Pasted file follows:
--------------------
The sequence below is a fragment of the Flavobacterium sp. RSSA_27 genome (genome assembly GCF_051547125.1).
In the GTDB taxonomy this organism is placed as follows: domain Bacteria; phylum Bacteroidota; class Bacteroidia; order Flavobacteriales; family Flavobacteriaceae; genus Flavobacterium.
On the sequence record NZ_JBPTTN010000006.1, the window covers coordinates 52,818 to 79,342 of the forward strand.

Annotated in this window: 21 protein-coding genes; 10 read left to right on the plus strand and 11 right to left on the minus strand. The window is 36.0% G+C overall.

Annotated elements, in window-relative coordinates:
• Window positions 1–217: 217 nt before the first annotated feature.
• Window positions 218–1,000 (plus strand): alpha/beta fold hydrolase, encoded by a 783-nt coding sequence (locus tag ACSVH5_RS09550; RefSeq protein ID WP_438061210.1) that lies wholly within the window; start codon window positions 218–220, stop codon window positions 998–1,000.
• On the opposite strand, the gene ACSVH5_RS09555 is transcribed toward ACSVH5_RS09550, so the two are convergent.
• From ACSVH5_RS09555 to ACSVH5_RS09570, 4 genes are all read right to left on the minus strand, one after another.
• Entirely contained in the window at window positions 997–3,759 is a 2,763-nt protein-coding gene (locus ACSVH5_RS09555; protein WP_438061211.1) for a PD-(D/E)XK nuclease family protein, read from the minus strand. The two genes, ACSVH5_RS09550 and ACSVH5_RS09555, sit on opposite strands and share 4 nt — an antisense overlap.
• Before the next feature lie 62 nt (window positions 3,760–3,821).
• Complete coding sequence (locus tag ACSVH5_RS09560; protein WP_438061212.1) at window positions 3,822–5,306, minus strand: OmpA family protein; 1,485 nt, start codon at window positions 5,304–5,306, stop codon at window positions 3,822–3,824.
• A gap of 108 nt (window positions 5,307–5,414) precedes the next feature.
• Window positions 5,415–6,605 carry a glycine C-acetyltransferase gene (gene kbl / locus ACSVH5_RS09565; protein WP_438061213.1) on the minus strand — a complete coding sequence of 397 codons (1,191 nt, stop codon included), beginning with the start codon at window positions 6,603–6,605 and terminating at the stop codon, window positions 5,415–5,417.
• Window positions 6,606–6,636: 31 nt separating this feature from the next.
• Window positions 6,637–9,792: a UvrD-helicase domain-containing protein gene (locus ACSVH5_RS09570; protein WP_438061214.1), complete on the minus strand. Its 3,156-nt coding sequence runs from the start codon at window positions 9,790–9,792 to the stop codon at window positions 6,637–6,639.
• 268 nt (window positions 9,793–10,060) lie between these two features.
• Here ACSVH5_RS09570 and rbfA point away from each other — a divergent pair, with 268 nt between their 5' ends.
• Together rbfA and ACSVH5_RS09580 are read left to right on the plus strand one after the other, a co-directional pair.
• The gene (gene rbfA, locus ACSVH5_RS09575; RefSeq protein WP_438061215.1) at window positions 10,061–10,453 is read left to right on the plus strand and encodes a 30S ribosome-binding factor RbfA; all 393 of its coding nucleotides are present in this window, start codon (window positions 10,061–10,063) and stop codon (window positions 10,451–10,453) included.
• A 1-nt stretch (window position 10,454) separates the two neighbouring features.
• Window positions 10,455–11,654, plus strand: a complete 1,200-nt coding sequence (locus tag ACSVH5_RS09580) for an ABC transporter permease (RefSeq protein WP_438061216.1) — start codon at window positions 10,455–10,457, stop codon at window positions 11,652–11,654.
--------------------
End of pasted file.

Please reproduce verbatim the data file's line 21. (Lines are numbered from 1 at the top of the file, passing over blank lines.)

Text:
• A 1-nt stretch (window position 10,454) separates the two neighbouring features.